Page:Folk-lore - A Quarterly Review. Volume 16, 1905.djvu/219

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Collectanea. 183

and white paper, which crowned the top, ran down the four sides, and encircled the intersecting line. The same "Carro" apparently serves year after year.

This structure was mounted upon a wheeled base, hung with crimson cloth and drawn by two splendid white oxen, almost hidden under their crimson " housings," their horns gilded, and huge flat wreaths of flowers and evergreens rising high above their foreheads.

The ceremony of the " Scoppio " takes place on Easter Eve. Early on that day the " Carro " was drawn by the oxen to its appointed station on the Piazza del Duomo, midway between the Cathedral and the Baptistery. The great west doors of the Duomo were opened, and from the " Carro " to a pillar erected in front of the High Altar ran a wire at a height of about 6 feet from the ground. A passage was left down the centre of the nave, the spectators being ranged on either side, and crowding the vast interior from wall to wall.

A little after eleven the service began, but in the prevailing bustle and confusion it was quite impossible to ascertain either the details of the ritual or the words of the prayers. Shortly before 1 1.30 the clergy of the Cathedral, including the Archbishop, came in procession down the nave, chanting as they went, and issuing from the west door, crossed the square to the Baptistery. After a short absence (about 20 minutes) they returned, but now at the rear of the procession walked one of the priests, carefully carrying a lighted candle. This, I was told, was the " Sacred Fire " brought by one of the Pazzi family from Jerusalem in the Middle Ages, and never since extinguished. I imagine that what my informant really meant was that the candle had been lighted at the "Sacred Fire" which was preserved in the Baptistery.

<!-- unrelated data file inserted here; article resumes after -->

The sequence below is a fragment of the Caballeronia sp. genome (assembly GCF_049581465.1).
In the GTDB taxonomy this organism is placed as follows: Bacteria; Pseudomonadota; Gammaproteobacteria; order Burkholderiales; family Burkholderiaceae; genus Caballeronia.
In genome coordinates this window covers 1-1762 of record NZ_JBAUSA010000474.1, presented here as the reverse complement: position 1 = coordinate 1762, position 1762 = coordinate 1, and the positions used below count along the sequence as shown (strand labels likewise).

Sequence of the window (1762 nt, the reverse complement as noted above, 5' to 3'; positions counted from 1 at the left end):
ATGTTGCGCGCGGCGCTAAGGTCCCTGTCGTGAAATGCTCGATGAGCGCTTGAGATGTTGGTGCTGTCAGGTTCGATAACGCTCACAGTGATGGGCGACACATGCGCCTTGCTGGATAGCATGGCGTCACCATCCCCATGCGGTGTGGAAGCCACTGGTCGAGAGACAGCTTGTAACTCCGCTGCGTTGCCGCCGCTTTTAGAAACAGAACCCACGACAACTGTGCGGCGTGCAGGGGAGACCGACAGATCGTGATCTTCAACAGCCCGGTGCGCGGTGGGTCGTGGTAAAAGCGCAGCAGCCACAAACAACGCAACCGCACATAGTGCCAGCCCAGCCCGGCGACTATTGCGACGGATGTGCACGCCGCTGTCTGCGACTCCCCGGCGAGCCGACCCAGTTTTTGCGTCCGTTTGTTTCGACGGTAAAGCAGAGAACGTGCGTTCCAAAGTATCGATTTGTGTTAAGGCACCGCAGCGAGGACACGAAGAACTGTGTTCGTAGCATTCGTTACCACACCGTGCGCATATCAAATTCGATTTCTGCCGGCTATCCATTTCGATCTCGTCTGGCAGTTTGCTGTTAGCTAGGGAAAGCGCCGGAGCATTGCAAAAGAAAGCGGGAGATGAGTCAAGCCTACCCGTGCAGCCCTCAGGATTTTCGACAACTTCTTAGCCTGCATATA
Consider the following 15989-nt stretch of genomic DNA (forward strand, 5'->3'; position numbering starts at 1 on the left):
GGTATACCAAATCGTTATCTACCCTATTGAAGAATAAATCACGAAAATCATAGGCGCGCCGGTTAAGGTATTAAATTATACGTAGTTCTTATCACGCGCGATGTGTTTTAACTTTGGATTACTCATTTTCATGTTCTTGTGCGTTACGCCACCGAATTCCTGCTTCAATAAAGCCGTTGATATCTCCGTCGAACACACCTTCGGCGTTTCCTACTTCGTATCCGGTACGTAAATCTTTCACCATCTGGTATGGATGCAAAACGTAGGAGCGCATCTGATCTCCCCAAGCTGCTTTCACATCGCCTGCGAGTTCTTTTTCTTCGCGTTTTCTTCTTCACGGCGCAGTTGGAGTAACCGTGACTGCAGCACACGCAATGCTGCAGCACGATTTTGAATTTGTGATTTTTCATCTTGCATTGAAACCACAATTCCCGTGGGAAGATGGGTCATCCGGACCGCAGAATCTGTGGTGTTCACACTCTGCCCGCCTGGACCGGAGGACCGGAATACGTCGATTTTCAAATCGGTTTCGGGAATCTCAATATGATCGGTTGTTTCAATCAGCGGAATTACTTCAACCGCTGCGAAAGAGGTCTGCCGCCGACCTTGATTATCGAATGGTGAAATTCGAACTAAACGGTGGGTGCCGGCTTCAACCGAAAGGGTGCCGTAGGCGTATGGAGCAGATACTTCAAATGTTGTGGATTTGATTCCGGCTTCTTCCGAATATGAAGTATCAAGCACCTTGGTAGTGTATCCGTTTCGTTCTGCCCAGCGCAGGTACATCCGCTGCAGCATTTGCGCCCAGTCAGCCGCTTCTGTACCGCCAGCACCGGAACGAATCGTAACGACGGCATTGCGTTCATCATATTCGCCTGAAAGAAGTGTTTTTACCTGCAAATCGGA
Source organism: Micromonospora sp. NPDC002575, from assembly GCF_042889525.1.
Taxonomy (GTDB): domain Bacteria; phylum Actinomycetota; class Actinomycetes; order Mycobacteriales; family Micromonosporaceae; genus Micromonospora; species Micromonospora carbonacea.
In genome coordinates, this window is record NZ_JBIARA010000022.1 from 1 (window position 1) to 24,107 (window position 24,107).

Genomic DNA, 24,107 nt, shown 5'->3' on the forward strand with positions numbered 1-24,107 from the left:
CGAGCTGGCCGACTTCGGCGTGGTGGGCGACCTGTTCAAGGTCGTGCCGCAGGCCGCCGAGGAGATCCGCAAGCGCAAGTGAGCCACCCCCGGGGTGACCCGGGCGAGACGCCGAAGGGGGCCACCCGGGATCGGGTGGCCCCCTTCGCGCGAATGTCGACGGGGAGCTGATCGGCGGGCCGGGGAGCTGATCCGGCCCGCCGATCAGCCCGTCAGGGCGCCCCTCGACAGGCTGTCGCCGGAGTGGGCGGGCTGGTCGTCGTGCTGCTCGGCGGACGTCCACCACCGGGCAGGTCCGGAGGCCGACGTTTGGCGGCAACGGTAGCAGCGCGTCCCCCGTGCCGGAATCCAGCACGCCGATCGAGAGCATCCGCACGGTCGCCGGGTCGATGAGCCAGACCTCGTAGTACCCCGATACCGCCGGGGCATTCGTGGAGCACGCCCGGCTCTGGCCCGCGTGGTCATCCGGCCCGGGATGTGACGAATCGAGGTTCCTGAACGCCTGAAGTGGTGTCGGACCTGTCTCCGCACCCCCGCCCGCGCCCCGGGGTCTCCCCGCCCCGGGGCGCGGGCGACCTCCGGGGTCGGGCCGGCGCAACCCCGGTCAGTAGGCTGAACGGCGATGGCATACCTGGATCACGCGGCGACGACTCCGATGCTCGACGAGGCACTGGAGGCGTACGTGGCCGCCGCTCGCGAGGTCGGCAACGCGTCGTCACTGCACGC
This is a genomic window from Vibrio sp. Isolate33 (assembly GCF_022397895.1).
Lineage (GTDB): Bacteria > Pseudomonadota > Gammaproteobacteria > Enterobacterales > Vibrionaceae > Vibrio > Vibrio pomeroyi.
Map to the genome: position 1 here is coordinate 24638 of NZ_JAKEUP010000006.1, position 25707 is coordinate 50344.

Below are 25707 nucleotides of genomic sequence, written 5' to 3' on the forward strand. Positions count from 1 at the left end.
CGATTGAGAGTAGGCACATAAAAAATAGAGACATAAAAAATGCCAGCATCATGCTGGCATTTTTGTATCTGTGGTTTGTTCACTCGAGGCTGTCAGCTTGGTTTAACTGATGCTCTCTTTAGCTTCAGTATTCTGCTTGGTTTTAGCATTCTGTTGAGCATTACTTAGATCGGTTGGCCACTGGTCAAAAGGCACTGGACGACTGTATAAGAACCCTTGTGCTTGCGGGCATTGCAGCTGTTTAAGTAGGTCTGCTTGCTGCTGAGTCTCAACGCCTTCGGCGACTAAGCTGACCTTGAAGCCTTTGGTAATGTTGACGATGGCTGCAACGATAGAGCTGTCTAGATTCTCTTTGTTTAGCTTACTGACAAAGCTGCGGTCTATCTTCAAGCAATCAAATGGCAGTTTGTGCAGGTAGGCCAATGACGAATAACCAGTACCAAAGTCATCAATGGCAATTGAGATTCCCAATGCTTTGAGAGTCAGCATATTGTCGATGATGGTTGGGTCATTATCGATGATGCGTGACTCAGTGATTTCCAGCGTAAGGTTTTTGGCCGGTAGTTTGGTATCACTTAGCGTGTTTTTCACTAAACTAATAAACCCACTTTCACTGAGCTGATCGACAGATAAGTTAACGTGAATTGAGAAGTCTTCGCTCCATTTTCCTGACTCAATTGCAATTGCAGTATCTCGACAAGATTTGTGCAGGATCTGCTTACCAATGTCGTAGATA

On returning to the altar the celebrant, whether the Archbishop or not I could not see, began High Mass. Precisely at noon the " Gloria " was reached, and as the first words were sung the sacred fire was applied to the pillar, which, like the "Carro," was wreathed with fireworks. This was the supreme moment of the ceremony ; with a hissing sound, amid a shower of sparks, a dove, apparently of fire, flew from the pillar along the wire, — it should have reached the "Carro," and setting that alight, returned to the